Lord no. 🙄

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23 minutes ago, PeachyDoodle said:

Outlander.

Also Outlander.

Oh, and Outlander.

Seriously, that book should have been 100% right up my alley. I even tried the show, thinking maybe it would get me over the hump. But geesh, it was awful.

I'm generally not that picky. I appreciate the classics, even if they aren't the most entertaining things I've ever read, and I can enjoy cotton candy pop fic without needing them to be quality works of literature. But that one, just no.

However, the worse books I've ever read are the Divergent series, hands down. They aren't even worth the paper for kindling. 

That's how I felt about Outlander.  I was so disappointed.  While I generally dislike romance novels, I LOVE timetravel and put up with some romance in most of those types of books.  But, I just really disliked the book.

Oh and totally agree about Divergent. - and The Shack.  Two book that aren't worth the paper they're written on.  

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My great reading nemesis is Tolstoy's War and Peace.  Now that I live in a Balkan country and have that going for me, every attempt doesn't last longer than the first 50 pages; it seems to be a total soap opera with shallow characters...

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1 hour ago, Math teacher said:

The Shack-just really didn't get into it.

Concerning Moby Dick and Pride and Prejudice, I think if I had tried to read the books, I wouldn't have enjoyed them. However, listening to them on audio while driving to work made them a better experience. I really don't think I could have slogged through. Same for Count of Monte Cristo and Great Expectations.

The Shack!! Oh my word. Another life changer for different friend. I really, really tried to slog through it but was more :blink: the whole book than anything else and finally gave up. 

Also. I hated Great Expectations and Charles Dickens in general with an unholy passion. I know that might get me expelled from the boards, but there. I said it. (I also think Anne from Green Gables is super annoying- might as well get it all out.) 

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Also, I have decided since i turned 40 to stop reading "life changing books" other people tell me about when they describe them that way. It's just never going to work out and isn't worth the hurt feelings. Siddhartha I think is the last one someone tried to get dh and I to read that they described as "up ended my world". Thanks, but pass. 

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1 hour ago, Math teacher said:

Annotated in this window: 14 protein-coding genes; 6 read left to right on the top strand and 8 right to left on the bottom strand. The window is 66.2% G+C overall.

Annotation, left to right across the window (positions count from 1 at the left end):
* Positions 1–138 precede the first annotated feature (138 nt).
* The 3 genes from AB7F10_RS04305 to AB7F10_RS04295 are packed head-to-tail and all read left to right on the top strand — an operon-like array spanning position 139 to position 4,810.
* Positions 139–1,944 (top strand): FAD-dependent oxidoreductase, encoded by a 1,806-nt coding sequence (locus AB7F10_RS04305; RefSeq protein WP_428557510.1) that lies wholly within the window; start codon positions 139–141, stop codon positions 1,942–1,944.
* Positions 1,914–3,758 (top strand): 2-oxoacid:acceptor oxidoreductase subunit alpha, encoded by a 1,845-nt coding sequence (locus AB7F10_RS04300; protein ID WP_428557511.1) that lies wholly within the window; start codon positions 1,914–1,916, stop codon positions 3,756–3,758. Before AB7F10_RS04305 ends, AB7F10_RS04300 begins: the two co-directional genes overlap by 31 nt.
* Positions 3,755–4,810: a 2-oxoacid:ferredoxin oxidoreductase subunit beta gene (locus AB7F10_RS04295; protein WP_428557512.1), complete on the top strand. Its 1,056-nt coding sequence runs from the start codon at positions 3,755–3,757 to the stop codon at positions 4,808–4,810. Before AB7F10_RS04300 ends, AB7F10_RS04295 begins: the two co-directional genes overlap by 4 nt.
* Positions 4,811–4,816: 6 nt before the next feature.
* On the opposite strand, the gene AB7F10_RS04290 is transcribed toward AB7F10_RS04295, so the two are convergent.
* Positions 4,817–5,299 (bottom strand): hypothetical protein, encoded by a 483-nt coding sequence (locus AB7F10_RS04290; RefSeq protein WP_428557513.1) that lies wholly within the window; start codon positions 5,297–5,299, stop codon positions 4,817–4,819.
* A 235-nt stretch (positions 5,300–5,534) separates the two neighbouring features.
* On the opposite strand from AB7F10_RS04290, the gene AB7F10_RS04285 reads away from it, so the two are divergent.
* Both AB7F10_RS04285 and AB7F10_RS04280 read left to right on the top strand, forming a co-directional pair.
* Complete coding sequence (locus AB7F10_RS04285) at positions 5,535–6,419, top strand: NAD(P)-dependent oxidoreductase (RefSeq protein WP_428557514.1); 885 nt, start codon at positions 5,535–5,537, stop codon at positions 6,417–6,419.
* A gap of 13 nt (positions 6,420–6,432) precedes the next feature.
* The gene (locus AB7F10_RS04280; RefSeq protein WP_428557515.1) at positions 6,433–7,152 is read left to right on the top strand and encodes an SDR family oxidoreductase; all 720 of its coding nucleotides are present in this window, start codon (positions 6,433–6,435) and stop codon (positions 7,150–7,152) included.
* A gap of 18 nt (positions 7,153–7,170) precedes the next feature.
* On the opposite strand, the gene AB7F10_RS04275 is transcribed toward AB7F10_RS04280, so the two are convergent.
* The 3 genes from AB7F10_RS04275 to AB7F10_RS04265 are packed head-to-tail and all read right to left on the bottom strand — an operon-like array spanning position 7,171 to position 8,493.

The Shack-just really didn't get into it.

Ugh.  Yuck, yuck, yuck.

Quote

Concerning Moby Dick and Pride and Prejudice, I think if I had tried to read the books, I wouldn't have enjoyed them. However, listening to them on audio while driving to work made them a better experience. I really don't think I could have slogged through. 

Reading Jane Austen is not a slog for me, but Moby-Dick - I think I got through the first pages to a chapter a ton of times and just.could.not.  But then I tried again this year with the William Hootkins narration, and loved it.  Knock me over with a feather.  The book is funny, and Ishmael is full of snark.  For that one, I needed the audio, it seems...

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I can not give an opinion on Outlander, Twilight, or Fifty Shades, as I have apparently wisely stayed faaar away.  Just no.  Not my cuppa, don't have to read it to figure that out.

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19 hours ago, Lori D. said:

Also not at ALL fond of Katherine Paterson's Jacob Have I Loved or Bridge to Terebithia. (Although, her book The Master Puppeteer was a hit here.)

Until now, I thought I might be the only person in the world to dislike Bridge to Terebithia.

Also hated Catcher in the Rye.

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6 minutes ago, kbutton said:

Until now, I thought I might be the only person in the world to dislike Bridge to Terebithia.

Also hated Catcher in the Rye.

I'll join in on the Bridge to Terabithia hate, lol.

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11 hours ago, arctic_bunny said:

Preach it. The reason I absolutely rocked English the year we covered The Stone Angel was because I cared so little about the book I was able to concentrate solely on symbolism and themes.

 

Ah, es, The Stone Angel is actually Margaret Lawrence who is a slightly older CanLit staple than Atwood.  I like ML a lot, but I really struggled with The Stone Angel in high school, I think it's an inappropriate choice for teenagers.  It's just too difficult to identify or empathise in any way with a rather nasty old woman with no ability to see her own motivations who is facing her own mortality, and even her kids are middle aged and difficult to relate to.

I reread it a few years ago and while I still didn't much like the people I found it far more relatable, a sort of tragedy really.  But in terms of ML novels I think The Diviners is a much better choice for teenagers as it's a coming of age story, at least in part.  I am never sure why anyone would choose TSA for high schoolers instead.